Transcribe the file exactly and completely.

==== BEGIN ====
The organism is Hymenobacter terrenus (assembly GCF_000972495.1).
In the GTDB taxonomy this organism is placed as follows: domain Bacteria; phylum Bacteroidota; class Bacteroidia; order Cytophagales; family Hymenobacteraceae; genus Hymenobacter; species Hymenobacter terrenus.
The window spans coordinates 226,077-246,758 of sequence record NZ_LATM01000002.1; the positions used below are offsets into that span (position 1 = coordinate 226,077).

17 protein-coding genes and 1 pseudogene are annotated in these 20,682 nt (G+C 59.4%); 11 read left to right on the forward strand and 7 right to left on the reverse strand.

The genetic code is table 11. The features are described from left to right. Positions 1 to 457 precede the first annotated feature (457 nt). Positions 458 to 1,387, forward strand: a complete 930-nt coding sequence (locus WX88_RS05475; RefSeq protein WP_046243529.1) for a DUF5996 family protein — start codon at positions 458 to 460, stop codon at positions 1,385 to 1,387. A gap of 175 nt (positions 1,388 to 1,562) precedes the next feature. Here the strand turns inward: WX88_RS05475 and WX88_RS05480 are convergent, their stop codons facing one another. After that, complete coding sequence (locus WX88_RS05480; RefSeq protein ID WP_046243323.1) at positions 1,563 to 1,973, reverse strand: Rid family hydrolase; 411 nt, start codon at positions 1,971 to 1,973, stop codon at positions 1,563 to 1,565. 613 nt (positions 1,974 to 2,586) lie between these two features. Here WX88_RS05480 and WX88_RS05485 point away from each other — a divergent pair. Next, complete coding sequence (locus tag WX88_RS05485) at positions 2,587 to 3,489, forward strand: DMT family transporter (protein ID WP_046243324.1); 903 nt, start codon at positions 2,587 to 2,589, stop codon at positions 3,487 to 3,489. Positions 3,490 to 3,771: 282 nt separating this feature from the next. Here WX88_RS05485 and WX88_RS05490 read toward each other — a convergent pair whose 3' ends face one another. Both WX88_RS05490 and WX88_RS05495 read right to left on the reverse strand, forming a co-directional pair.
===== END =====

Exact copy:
The organism is Hymenobacter terrenus (assembly GCF_000972495.1).
In the GTDB taxonomy this organism is placed as follows: domain Bacteria; phylum Bacteroidota; class Bacteroidia; order Cytophagales; family Hymenobacteraceae; genus Hymenobacter; species Hymenobacter terrenus.
The window spans coordinates 226,077-246,758 of sequence record NZ_LATM01000002.1; the positions used below are offsets into that span (position 1 = coordinate 226,077).

17 protein-coding genes and 1 pseudogene are annotated in these 20,682 nt (G+C 59.4%); 11 read left to right on the forward strand and 7 right to left on the reverse strand.

The genetic code is table 11. The features are described from left to right. Positions 1 to 457 precede the first annotated feature (457 nt). Positions 458 to 1,387, forward strand: a complete 930-nt coding sequence (locus WX88_RS05475; RefSeq protein WP_046243529.1) for a DUF5996 family protein — start codon at positions 458 to 460, stop codon at positions 1,385 to 1,387. A gap of 175 nt (positions 1,388 to 1,562) precedes the next feature. Here the strand turns inward: WX88_RS05475 and WX88_RS05480 are convergent, their stop codons facing one another. After that, complete coding sequence (locus WX88_RS05480; RefSeq protein ID WP_046243323.1) at positions 1,563 to 1,973, reverse strand: Rid family hydrolase; 411 nt, start codon at positions 1,971 to 1,973, stop codon at positions 1,563 to 1,565. 613 nt (positions 1,974 to 2,586) lie between these two features. Here WX88_RS05480 and WX88_RS05485 point away from each other — a divergent pair. Next, complete coding sequence (locus tag WX88_RS05485) at positions 2,587 to 3,489, forward strand: DMT family transporter (protein ID WP_046243324.1); 903 nt, start codon at positions 2,587 to 2,589, stop codon at positions 3,487 to 3,489. Positions 3,490 to 3,771: 282 nt separating this feature from the next. Here WX88_RS05485 and WX88_RS05490 read toward each other — a convergent pair whose 3' ends face one another. Both WX88_RS05490 and WX88_RS05495 read right to left on the reverse strand, forming a co-directional pair.